In 2018/19 we participated in a trial with the ‘Write Across’ movement. The leading principles of this project are to develop motivated, self-regulated learners. To ensure this is achieved all written subjects subscribe to IPEELL planning format and mark sheets; this also guarantees a consistent approach across extended writing. This has been so successful and we will be continuing to use this across the whole curriculum for key stage three.

Another principle is that of motivated learners. Sharing your favourite motivational quotes and stories with your son or daughter may inspire them and help them to develop a growth mindset. Our experience is that pupils who train hard in lessons, challenge themselves to improve and push themselves to grow find the learning process more accessible and beneficial than pupils who, inaccurately, believe they’re simply “talented” or not.

Library Lessons

During the first two academic years all pupils attend a library lesson once a fortnight during which they listen to their teacher model how to read. This enables pupils to understand fluency, pace and intonation. Thus making them proficient and expressive readers. They then complete an activity from their reading passport designed to consolidate their love of reading. This hour also aids pupils understand how to conduct themselves in a library setting, how to access a range of texts and how to research.


Literacy Lessons

In Year Seven and Year Eight, pupils study a range of Literacy skills. They study a program designed to ensure they are able to plan, write extended pieces, draft and improve their work. They also study reading skills enabling them to decode texts, develop their inference skills and improve their comprehension abilities. They also study cultural Literacy to enhance pupils’ cultural capital. More able pupils will also undertake some masterclasses on topics such as art in Literacy and Literacy in the workplace to propel them further, as of next academic year.

Form Time Literacy Lessons

All years follow a scheme of learning for literacy in their form times, once a week. This encompasses cultural Literacy, Literacy games as well as spellings, punctuation and grammar revision. They also play word games such as Boggle, CatchPhrase and Hangman throughout the year. To keep the pupils informed with current affairs pupils also watch NewsRound and discuss the latest news.

Word of the Week

All pupils and staff are exposed to a word of the week in order to widen pupils’ vocabularies.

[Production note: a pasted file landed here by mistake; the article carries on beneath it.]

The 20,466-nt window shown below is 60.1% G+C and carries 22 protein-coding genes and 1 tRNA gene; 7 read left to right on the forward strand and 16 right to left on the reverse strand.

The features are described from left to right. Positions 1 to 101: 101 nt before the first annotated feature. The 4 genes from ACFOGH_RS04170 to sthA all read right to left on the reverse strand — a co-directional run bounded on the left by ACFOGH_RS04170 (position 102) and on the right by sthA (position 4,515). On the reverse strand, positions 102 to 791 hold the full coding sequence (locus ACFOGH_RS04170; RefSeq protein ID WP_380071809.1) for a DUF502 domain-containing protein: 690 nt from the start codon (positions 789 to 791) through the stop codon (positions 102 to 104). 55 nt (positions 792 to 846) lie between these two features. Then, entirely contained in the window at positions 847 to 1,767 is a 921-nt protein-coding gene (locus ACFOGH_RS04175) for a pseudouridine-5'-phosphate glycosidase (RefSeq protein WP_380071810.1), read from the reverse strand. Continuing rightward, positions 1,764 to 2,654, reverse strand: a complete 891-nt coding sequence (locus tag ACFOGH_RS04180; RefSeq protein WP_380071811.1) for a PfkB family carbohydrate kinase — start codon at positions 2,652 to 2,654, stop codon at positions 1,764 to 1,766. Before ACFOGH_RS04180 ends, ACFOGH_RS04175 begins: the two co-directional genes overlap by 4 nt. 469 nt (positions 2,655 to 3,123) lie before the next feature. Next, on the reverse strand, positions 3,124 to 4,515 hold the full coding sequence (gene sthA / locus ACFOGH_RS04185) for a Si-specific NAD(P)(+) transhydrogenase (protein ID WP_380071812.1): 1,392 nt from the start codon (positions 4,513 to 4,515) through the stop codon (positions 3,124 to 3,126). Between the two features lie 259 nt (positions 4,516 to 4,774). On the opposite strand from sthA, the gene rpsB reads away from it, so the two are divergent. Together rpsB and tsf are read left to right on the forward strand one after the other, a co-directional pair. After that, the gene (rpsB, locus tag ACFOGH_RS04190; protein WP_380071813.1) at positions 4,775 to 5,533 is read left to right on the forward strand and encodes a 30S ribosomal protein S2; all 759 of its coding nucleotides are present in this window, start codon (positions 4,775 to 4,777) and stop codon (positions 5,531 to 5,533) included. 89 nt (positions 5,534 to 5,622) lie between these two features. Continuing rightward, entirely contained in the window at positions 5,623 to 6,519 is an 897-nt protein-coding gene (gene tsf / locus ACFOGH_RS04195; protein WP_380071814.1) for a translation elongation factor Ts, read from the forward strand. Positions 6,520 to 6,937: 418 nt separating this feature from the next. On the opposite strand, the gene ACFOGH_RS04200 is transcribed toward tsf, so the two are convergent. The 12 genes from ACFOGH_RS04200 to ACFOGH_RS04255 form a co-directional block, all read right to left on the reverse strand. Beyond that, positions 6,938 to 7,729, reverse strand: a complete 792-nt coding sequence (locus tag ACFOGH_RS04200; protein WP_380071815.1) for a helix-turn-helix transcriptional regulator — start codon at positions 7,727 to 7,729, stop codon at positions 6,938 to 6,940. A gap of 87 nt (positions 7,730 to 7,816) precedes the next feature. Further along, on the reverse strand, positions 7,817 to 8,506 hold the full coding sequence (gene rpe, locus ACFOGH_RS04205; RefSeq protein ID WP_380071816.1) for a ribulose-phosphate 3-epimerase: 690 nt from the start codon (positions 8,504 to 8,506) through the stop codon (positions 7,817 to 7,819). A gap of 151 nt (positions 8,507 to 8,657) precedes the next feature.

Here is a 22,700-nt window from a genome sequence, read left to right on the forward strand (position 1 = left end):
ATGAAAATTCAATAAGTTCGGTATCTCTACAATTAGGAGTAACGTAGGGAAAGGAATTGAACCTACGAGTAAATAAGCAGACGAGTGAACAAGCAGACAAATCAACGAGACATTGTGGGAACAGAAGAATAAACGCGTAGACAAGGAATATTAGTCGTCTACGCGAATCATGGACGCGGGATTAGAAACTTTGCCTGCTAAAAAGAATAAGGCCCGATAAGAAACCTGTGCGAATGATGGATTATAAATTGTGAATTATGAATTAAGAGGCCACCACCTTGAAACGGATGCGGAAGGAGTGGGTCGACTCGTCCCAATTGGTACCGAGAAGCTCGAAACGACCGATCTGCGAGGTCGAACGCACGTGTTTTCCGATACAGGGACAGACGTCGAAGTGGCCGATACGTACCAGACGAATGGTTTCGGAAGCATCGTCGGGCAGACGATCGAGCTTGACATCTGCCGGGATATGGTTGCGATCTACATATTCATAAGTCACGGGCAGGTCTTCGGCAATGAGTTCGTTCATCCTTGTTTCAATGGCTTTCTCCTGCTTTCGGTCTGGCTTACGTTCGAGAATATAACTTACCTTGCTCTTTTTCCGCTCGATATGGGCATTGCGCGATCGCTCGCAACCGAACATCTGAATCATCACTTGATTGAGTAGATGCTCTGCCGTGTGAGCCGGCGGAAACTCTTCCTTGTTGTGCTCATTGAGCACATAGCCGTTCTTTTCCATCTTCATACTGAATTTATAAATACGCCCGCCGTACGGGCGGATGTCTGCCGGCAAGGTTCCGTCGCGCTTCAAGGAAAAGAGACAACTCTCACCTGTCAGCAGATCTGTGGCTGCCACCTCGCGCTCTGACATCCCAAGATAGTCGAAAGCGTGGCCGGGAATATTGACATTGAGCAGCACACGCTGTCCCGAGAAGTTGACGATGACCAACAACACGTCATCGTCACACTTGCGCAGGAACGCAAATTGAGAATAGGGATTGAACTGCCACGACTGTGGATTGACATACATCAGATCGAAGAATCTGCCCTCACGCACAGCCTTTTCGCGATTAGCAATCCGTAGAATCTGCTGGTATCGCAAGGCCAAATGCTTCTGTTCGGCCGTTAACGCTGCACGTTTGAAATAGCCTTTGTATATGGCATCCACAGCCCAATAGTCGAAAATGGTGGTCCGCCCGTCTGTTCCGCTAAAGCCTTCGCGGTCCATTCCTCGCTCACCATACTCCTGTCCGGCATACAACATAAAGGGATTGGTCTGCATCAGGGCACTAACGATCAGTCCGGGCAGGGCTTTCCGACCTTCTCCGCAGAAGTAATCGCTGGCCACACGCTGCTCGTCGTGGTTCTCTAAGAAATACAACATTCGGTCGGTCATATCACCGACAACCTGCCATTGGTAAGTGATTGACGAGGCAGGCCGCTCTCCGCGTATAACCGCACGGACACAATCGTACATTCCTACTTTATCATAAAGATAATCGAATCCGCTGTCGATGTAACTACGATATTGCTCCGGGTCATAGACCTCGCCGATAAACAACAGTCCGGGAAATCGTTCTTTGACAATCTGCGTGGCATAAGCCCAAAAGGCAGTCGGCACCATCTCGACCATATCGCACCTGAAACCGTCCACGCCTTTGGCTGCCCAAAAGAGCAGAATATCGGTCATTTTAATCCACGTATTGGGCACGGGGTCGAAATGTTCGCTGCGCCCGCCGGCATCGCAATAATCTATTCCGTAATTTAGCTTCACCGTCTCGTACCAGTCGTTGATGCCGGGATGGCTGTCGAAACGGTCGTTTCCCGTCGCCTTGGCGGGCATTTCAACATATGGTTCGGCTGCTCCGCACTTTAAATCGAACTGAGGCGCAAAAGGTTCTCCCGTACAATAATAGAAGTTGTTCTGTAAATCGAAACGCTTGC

Reminders of Literacy notices are also available on the big T.V. as pupils enter the building.

Clubs at School

There are a range of clubs at school. Why not encourage your son or daughter to join in with one?

These are just some options available: Poetry Picnic, Poetry and Pizza, Readathons, School Newspaper, Library activities every lunch, Cheshire Book Awards Book Club. We also have seasonal and one off events available. Keep your eyes peeled!

School Competitions

Writing competitions in English lessons, Literacy competitions about reading, and Literacy competitions in form times. Look out for more competitions each term.

To find out more please see our librarian Miss Till, Mrs O’Brien or Mrs Parnaby to find out more!

Resources available in school to help your son or daughter

  • Planner pages dedicated to literacy and IPEELL to support them with extended writing.
  • Keywords on PowerPoints and on posters in classrooms containing advice on how to use subject specific terminology.
  • Literacy checklist posters containing guidance on punctuation and drafting skills.
  • IPEELL focused extended writing literacy mats, board pens and eraser sponges to support pupils with planning and drafting skills.

It takes a village!

Remember that idiom, “it takes a village to raise a child”. Well, turns out to be true! Conversations with parents, grandparents, friends and the extended family are crucial to widening your child’s vocabulary and helping them to understand the world around them. It helps children to understand different views of different generations, genders, professions and so forth. A range of viewpoints broadens their own minds. We can’t overestimate the importance of encouraging your child to debate topics, their perspectives and their experiences of the world with your friends and family. Let’s all work together as a wider community to support every child in developing their literacy skills.